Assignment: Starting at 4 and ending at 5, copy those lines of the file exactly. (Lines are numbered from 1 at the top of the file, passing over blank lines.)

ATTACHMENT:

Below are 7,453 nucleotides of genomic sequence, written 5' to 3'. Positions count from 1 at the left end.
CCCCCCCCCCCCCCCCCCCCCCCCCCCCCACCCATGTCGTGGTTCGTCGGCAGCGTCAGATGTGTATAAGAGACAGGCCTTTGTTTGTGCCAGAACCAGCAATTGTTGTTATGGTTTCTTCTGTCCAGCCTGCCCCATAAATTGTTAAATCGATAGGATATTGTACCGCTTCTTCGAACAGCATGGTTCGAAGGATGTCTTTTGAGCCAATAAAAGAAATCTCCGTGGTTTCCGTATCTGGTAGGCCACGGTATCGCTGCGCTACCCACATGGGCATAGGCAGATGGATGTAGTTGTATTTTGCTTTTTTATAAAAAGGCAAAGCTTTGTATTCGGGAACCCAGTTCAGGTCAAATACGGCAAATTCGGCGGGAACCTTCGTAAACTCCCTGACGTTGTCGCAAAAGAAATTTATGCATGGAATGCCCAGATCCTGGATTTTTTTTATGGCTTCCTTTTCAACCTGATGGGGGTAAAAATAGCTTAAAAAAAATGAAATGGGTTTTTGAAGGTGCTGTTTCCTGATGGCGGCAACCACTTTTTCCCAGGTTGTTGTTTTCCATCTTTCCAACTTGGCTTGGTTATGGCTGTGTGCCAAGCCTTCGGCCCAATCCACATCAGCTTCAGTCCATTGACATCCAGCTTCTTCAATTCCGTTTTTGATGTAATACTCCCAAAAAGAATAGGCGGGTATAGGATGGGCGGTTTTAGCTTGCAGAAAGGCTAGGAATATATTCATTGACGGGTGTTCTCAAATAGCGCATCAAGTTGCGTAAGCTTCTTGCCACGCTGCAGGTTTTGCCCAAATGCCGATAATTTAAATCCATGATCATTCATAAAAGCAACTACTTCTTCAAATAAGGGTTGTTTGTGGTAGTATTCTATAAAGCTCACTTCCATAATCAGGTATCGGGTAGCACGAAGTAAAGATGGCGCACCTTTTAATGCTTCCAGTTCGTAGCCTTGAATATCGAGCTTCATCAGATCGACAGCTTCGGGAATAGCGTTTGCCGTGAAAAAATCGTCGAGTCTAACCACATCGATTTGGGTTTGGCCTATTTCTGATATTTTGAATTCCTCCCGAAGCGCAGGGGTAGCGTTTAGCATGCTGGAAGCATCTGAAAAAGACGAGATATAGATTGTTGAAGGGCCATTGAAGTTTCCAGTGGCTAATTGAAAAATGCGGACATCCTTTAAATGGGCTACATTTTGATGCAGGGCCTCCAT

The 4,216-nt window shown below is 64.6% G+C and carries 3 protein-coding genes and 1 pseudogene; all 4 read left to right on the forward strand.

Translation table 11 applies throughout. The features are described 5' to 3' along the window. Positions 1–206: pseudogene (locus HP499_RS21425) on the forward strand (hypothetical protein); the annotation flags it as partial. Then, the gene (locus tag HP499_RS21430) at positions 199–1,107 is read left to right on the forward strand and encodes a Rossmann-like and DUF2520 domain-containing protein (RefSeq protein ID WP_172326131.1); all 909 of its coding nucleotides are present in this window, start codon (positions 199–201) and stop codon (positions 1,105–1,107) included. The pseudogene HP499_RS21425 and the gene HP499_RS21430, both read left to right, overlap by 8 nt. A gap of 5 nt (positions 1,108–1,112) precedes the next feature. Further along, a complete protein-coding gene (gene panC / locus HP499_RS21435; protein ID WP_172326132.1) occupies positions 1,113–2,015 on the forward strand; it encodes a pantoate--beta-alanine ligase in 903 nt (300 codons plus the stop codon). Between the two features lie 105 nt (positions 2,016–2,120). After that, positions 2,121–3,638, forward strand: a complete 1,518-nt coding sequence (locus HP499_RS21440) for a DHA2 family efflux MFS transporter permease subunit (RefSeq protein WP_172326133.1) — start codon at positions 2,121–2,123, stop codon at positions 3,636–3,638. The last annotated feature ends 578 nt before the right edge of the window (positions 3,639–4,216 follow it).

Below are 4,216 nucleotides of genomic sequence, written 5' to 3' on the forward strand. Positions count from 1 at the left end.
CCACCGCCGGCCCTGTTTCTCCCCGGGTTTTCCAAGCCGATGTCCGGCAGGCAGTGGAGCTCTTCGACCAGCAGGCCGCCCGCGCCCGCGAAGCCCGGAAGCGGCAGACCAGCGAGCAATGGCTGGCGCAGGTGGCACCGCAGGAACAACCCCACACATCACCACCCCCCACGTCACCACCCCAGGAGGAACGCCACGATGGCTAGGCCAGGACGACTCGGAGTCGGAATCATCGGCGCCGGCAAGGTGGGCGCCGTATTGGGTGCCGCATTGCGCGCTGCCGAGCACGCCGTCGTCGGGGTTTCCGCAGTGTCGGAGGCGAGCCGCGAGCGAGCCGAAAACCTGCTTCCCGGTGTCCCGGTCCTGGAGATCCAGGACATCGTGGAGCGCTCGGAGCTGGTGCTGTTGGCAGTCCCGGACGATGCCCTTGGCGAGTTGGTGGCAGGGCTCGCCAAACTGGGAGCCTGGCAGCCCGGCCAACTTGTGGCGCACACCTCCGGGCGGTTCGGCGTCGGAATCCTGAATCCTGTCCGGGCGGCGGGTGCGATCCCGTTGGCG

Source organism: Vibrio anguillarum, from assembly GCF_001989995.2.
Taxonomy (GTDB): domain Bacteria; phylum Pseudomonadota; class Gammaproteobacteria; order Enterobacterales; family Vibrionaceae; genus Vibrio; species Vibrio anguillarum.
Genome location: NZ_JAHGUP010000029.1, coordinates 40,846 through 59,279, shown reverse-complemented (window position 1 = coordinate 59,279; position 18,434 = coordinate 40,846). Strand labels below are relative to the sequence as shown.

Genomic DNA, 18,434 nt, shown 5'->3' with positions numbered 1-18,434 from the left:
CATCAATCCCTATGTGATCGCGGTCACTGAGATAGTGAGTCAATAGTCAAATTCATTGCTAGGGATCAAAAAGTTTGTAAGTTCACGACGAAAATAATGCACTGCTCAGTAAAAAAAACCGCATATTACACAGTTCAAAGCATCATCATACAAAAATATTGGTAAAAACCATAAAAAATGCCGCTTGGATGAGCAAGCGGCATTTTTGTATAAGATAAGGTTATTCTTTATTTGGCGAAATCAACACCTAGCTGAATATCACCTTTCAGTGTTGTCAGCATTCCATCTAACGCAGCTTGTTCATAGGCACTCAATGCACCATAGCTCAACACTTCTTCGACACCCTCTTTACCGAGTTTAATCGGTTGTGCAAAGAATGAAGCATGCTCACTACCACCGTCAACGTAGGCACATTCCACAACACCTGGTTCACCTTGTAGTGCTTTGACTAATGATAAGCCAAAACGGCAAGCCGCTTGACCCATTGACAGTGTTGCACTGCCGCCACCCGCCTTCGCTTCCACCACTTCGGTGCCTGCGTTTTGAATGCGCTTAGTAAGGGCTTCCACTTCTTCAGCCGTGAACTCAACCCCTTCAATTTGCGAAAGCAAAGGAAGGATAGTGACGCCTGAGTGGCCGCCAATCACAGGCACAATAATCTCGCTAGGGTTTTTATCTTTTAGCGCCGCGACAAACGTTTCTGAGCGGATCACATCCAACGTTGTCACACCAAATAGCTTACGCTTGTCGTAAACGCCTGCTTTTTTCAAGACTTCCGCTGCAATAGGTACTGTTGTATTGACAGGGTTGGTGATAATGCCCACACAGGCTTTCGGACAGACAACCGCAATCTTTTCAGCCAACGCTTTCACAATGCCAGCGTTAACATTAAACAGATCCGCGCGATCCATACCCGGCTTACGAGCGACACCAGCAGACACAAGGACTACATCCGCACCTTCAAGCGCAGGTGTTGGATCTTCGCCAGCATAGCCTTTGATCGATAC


Translation table 11 applies throughout. The features are described 5' to 3' along the window. Positions 1–206: pseudogene (locus HP499_RS21425) on the forward strand (hypothetical protein); the annotation flags it as partial. Then, the gene (locus tag HP499_RS21430) at positions 199–1,107 is read left to right on the forward strand and encodes a Rossmann-like and DUF2520 domain-containing protein (RefSeq protein ID WP_172326131.1); all 909 of its coding nucleotides are present in this window, start codon (positions 199–201) and stop codon (positions 1,105–1,107) included. The pseudogene HP499_RS21425 and the gene HP499_RS21430, both read left to right, overlap by 8 nt. A gap of 5 nt (positions 1,108–1,112) precedes the next feature. Further along, a complete protein-coding gene (gene panC / locus HP499_RS21435; protein ID WP_172326132.1) occupies positions 1,113–2,015 on the forward strand; it encodes a pantoate--beta-alanine ligase in 903 nt (300 codons plus the stop codon). Between the two features lie 105 nt (positions 2,016–2,120). After that, positions 2,121–3,638, forward strand: a complete 1,518-nt coding sequence (locus HP499_RS21440) for a DHA2 family efflux MFS transporter permease subunit (RefSeq protein WP_172326133.1) — start codon at positions 2,121–2,123, stop codon at positions 3,636–3,638. The last annotated feature ends 578 nt before the right edge of the window (positions 3,639–4,216 follow it).

Below are 4,216 nucleotides of genomic sequence, written 5' to 3' on the forward strand. Positions count from 1 at the left end.